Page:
For the Giants, it was 1-0, for the Tigers it was 0-1, which turns out to be the CL’s biggest outlier, and for the Swallows it was 2-1, although this is not anywhere in the same realm of improbability of the two counts where Yomiuri and Hanshin really excelled.
The table below shows each team’s historic nine-year Z score average in their outlier count, and how often the model was able to match those in 10,000 tries:
|Avg Z score
Last week I found 12 players, who during the period I had data for, pitched with the Giants and other teams. The weighted average of the 12 pitchers’ called strike percentages was six percent higher with Yomiuri than with other teams.
Going forward, I’ll need to repeat that process for the Tigers who played for other teams and see whether they had better results on 0-1 counts with Hanshin, and whether Swallows pitchers got better 2-1 strike rates than with other teams.
I’ve poked around some with home-road stuff, but my database needs a little house cleaning before I go back to look and check if these three team-count pairs were impacted by whether the teams were at home or not.
I’ve already looked into how teams’ called-strike chances increased or decreased starting from 2018, and adapting this model to those figures could provide insight into how teams have changed. My inclination is that a model based on the 2018 to 2022 data that assigns Yomiuri the same chance to lead the league in called-strike ability used in this model would fail badly.
The boring stuff
The study was designed to create six-team leagues taken from a randomly generated table of values with a mean of .5 and a standard deviation of .014 that produces figures similar to the actual distribution of teams’ called strike rates on first pitches.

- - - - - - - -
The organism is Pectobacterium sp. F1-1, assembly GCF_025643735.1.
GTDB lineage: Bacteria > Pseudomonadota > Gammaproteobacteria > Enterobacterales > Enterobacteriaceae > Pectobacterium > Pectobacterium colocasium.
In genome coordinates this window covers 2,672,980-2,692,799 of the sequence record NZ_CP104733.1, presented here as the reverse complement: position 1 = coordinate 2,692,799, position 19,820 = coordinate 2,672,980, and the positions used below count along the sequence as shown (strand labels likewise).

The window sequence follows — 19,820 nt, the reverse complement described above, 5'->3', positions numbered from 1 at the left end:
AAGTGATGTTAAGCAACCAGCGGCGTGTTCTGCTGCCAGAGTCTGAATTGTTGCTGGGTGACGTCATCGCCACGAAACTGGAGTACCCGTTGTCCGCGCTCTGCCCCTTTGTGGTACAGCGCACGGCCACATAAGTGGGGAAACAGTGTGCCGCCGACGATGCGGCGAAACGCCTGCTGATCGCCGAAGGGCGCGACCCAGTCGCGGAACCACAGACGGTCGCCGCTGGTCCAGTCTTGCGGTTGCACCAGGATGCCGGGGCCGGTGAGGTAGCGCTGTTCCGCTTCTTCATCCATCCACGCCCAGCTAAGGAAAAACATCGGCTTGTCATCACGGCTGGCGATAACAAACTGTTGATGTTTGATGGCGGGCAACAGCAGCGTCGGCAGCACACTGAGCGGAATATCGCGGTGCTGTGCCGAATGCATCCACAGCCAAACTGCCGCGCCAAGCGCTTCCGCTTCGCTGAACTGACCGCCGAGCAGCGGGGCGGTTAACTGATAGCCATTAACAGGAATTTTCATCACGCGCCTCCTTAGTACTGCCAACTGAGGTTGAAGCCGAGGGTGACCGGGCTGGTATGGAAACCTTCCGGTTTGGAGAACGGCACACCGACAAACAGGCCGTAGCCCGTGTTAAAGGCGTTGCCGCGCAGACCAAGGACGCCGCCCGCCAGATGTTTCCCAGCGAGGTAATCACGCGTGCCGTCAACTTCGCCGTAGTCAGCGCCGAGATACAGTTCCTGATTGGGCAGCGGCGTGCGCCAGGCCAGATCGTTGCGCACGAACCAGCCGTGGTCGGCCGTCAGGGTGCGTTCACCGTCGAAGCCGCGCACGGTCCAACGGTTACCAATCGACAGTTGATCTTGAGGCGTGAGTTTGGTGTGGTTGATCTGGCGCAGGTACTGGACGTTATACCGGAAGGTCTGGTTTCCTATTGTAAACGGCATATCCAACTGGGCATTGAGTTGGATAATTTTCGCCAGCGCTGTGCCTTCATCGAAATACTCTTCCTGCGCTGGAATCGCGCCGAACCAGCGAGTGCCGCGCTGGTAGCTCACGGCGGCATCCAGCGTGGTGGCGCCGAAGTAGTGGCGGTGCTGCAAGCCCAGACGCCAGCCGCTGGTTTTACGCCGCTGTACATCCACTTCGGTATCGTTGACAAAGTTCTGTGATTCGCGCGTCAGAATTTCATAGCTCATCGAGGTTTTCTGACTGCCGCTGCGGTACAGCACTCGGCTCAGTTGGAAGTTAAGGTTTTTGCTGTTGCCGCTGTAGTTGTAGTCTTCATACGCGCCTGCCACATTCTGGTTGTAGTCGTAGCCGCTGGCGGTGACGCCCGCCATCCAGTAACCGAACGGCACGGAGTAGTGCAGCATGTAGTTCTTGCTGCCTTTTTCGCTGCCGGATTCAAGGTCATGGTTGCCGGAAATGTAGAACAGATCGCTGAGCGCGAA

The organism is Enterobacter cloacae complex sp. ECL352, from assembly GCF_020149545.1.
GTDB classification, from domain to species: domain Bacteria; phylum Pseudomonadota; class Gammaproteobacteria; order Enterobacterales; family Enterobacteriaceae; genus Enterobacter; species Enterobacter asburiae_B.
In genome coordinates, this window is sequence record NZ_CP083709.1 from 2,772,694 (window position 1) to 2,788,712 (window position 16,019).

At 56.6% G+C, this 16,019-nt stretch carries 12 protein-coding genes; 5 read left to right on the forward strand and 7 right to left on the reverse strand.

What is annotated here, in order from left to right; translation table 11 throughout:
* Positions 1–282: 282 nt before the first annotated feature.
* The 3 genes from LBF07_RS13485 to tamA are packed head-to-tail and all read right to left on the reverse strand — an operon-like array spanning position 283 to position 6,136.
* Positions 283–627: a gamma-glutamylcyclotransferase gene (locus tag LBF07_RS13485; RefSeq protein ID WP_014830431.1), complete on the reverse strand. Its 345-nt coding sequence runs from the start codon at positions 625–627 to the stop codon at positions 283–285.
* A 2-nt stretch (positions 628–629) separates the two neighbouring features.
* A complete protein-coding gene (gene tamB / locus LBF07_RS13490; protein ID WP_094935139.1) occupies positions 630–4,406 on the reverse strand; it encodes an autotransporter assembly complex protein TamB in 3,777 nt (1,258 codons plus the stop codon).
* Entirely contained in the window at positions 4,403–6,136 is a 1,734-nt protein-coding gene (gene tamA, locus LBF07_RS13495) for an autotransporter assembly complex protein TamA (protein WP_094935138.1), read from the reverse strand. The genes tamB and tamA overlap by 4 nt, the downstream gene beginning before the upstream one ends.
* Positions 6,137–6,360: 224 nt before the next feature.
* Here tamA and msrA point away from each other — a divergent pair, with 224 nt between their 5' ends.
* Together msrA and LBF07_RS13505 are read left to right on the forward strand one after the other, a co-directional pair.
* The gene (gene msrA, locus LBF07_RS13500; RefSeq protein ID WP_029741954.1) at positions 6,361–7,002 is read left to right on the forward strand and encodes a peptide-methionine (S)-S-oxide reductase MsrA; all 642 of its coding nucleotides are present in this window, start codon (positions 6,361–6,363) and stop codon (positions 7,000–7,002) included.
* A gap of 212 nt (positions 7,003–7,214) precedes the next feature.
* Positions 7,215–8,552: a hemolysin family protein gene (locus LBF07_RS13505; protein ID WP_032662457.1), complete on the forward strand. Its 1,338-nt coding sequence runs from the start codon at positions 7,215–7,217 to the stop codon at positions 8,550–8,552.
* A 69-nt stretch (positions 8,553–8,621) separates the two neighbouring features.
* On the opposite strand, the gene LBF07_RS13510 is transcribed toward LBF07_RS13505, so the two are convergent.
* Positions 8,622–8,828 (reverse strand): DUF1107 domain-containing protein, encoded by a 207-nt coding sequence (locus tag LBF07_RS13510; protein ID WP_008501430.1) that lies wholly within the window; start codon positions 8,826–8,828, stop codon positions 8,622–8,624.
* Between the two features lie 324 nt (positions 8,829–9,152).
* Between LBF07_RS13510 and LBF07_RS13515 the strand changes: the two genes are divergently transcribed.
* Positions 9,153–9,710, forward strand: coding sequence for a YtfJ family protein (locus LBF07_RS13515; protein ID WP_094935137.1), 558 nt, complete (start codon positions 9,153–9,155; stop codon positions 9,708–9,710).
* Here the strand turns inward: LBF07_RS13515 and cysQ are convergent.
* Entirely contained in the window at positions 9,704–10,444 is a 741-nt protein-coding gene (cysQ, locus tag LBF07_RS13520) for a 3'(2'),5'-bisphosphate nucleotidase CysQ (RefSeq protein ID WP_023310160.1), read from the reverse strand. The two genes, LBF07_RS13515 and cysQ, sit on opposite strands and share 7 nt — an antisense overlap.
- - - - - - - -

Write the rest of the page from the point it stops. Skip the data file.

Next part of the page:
Of course, the mean and standard deviation varies with each league, season and count, but this helps in creating a model where each team’s ability to get called strikes is placed within a normal distribution as it would be in real life. I used a pool of 6,000 values that were then sorted and divided into five pools, the 1,000 highest values, the next 1,000, the middle 2,000, the next 1,000 and finally the 1,000 lowest values.
To assign values to individual teams I created an array of 533 values, the letters ‘g’, ‘t’, ‘c’, ‘d’, ‘b’, and ‘s’. The array was shuffled and one value was selected randomly, assigned the next highest available called-strike chance, and then that team’s characters were deleted from the array.
So if the Giants’ ‘g’ was drawn first, the remaining 499 ‘g’s were deleted, the array reshuffled and the next value selected from the remaining 33 values, of which nine would be a ‘c’, eight would be ‘t’, seven would be ‘b’, six would be ‘d’ and three ‘s.’
These figures were settled on as the closest I could get to having each team generating similar average weighted z scores to what they actually did about 50 percent of the time.
I used the average number of called strikes each year in the six counts and then counted how many ‘called strike’ each team would get in that many trials given their assigned ‘ability.’
|Times this count was tested each season
The success rates for each league were used to generate a mean and a standard deviation so that each team would get a Z score — (team pct – league average) / standard deviation – for each count for each season.
After nine seasons, the average of each team’s nine Z scores for each count was compared to that team’s historic average to see whether it matched or exceeded it.
In 10,000 sets of nine simulate seasons, all but the three team-count pairs were matched over 1,000 times, and after the Swallows’ 129 six-count matches, the remaining three teams hit all of their six-count targets in a nine-season sample over 300 times.
I’m not pretending to be that knowledgeable with these kinds of studies, so if anyone has advice with ways to think about them or execute them, I’d be more than happy to listen.